Apparently Toucan Sam’s sniffer wasn’t as fictional as once thought.
Common thought in the past has led most to believe that birds had an underdeveloped sense of smell. Exceptions were made for the carrion eaters, but otherwise, it was thought that not much happened inside the beak of a bird, olfactory-wise.
Recent research has been changing these views. While it is unknown if birds prefer floral or fruity scents, it has been established that behavior modification occurs when birds detect the scent of a predator.¹ Using the scent of a mustelid’s [like a mink] feces, researchers noted a difference in behavior compared to control tests of quail feces scents and water.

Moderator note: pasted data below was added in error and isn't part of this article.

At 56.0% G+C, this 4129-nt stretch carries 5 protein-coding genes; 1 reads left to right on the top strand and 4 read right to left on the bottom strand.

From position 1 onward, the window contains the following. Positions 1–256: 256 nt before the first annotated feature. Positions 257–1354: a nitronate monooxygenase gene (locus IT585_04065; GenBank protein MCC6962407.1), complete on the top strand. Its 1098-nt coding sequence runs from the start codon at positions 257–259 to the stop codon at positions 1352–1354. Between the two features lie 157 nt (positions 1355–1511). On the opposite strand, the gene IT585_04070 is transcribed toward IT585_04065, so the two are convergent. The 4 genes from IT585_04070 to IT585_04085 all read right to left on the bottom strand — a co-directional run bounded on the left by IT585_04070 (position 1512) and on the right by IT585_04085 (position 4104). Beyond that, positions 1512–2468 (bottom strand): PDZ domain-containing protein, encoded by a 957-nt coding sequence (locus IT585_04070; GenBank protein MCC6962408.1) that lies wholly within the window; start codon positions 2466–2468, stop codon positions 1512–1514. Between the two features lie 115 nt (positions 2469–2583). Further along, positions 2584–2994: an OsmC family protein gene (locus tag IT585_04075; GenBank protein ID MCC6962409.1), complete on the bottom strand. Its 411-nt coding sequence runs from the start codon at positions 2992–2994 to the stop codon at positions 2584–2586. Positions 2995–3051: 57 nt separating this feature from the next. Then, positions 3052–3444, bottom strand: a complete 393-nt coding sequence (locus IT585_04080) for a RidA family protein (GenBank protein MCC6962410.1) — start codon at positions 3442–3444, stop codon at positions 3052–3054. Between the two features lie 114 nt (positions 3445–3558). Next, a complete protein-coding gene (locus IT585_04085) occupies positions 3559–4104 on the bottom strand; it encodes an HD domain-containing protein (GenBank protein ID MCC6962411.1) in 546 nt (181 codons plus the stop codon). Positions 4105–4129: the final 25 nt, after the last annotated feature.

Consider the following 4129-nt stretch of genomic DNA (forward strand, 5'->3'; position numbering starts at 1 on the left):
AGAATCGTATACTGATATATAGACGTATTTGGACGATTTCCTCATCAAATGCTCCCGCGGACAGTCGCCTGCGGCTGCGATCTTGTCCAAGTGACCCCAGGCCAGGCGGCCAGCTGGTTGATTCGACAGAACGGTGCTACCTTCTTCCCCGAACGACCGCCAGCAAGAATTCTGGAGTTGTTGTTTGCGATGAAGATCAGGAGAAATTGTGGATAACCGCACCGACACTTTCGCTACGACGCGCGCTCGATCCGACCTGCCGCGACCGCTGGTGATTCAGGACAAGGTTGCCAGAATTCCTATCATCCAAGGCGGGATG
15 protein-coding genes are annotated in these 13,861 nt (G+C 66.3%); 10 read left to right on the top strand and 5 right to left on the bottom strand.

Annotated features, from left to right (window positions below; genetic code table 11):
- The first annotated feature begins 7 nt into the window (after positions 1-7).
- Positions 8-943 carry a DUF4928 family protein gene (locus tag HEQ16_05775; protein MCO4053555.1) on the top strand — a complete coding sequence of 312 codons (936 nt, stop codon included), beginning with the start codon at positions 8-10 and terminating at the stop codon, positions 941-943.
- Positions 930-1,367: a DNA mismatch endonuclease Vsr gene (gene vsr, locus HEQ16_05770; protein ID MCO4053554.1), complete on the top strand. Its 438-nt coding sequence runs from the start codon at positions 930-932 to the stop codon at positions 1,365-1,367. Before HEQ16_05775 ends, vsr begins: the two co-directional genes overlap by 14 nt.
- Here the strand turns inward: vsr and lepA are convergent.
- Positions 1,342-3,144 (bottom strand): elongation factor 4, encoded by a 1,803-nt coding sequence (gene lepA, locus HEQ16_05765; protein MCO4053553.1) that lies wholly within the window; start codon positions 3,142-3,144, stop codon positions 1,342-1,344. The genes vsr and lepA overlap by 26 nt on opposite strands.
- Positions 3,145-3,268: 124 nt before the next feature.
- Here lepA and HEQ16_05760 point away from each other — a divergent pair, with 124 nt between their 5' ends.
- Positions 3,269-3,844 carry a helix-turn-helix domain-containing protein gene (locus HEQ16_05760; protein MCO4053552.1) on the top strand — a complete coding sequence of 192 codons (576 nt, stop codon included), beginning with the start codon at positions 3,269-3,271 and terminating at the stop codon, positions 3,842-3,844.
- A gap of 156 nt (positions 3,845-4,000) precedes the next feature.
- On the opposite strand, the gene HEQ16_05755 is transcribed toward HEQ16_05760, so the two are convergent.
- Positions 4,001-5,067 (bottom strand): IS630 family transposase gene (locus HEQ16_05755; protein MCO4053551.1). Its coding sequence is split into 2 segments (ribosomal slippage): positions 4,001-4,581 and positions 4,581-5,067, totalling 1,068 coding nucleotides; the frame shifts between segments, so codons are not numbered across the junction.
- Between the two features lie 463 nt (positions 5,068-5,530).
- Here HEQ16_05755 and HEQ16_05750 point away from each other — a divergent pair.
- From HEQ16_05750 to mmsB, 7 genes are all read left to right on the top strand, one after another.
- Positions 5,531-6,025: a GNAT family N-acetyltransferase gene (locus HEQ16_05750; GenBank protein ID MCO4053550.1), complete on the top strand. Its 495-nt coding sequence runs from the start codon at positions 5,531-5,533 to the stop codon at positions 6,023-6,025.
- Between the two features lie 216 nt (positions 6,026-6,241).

When testing House Finches with mammal feces of both a predator and non-predator, the finches paused before feeding and did so more often with the predator scents. They also ate faster and fed for less time when fecal scents were present.³
Not only do birds use scent to sniff out predators, but there is mounting evidence they use scents to recognize mates. Scientists cite less brain activity in birds when faced with a potential, but scentless, mate.²
What an amazing world!
1. Amo, L., Galván, I., Tomás, G. and Sanz, J. J. (2008), Predator odour
recognition and avoidance in a songbird. Functional Ecology, 22: 289–293.
2. Jacques Balthazart, Mélanie Taziaux, The underestimated role of olfaction in avian reproduction?, Behavioural Brain Research, Volume 200, Issue 2, 25 June 2009, Pages 248-259
3. Timothy C. Roth II, Jonathan G. Cox, Steven L. Lima, Can foraging birds assess predation risk by scent?, Animal Behaviour, Volume 76, Issue 6, December 2008, Pages 2021-2027